TUSCALOOSA, Ala. — High-definition television and floating camera angles give today’s college football fans a better view of the game than ever before. But to fully appreciate the brute strength of Alabama running back Derrick Henry, a prime spot on the couch won’t do. Just ask the guy who hands the ball to Henry.
“When you see him run on the field, it’s a lot different than seeing him on TV, I can tell you that,” Crimson Tide quarterback Jake Coker says. “Some of those plays, I see him punish people. I sit back there and I’m like, gosh, I feel bad for that guy.”
Perhaps few outside of Alabama’s locker room get the full dose of Henry, one of the most gifted runners in the nation. Yet somehow the junior enters Saturday’s matchup with No. 4 LSU playing second fiddle to another high-profile player. De facto Heisman Trophy frontrunner Leonard Fournette plays for the Tigers, and for the moment anyway, the Bayou Bengals’ sophomore is considered the best player in the country.
For Henry, Saturday’s matchup at Bryant-Denny Stadium is more than just a clash of SEC West contenders; it’s a chance to show how important he is to the offense of a College Football Playoff contender. Henry could establish himself as the best running back in college football along the way.
Fournette has outperformed Henry statistically so far—the Alabama junior ranks second in the SEC to Fournette in rushing yards (1,044), rushing touchdowns (14) and yards-per-game (130.5)—and the Tigers’ star has controlled the Heisman conversation. This week online sports book Bovada listed Fournette as the odds-on Heisman favorite (4/9), while Henry earned the fifth-best odds (14/1) among contenders.
Those numbers run counter to the way in which Henry’s teammates view his talent. “I don’t know how much people are talking about him,” center Ryan Kelly said, “But I know how much we love him. We cherish how hard he runs and how good a player he is. I don’t think he cares about the outsiders or what everybody’s saying about him.”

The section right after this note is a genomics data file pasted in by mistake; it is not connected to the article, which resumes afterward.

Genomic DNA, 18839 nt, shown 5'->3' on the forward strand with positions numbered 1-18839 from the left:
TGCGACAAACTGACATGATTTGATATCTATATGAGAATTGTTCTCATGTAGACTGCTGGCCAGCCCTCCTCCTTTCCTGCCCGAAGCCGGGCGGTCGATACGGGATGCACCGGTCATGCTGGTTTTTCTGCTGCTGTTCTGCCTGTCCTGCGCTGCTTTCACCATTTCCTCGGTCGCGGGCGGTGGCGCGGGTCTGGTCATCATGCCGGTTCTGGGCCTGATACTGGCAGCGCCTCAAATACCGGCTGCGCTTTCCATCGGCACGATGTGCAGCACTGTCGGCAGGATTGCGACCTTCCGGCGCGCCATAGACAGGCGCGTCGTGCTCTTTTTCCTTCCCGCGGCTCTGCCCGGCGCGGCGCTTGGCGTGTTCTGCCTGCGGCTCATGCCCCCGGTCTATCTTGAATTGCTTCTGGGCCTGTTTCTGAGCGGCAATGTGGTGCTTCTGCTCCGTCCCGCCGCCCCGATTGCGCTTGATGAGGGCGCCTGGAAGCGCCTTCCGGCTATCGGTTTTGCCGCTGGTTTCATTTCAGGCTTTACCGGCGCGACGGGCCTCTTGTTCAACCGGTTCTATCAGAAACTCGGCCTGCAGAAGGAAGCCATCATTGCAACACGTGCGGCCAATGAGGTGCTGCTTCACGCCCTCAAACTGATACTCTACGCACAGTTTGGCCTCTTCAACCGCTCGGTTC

Indeed, Henry doesn’t put much stock in external chatter. Saturday’s game is being billed as a battle of running backs, though Henry isn't focused on that narrative. “No,” he says. “I just try to focus on how I prepare all week.”
Henry spent much of the last two years biding his time in Alabama’s backfield behind T.J. Yeldon. But Henry still managed to impose his will: As a true freshman in 2013, Henry averaged 10.9 yards per attempt on 35 carries, and last season he played like a starter when he rushed for 1,044 yards. That included a season-high 141 yards and two touchdowns against Missouri in the SEC title game.
When Yeldon departed this off-season, Henry became the top option at a position that’s produced a long line of greatness. The last running back to win the Heisman, Mark Ingram in 2009, hailed from Alabama. Two years later Trent Richardson finished third in the Heisman voting, and in 2012 Eddie Lacy earned first-team All-SEC honors as a member of the Tide’s national champion squad. That’s why Henry respects history each time he takes the field. “Just knowing what the standard is,” Henry says. “The guys in previous years set the standard. It’s our job to keep it going.”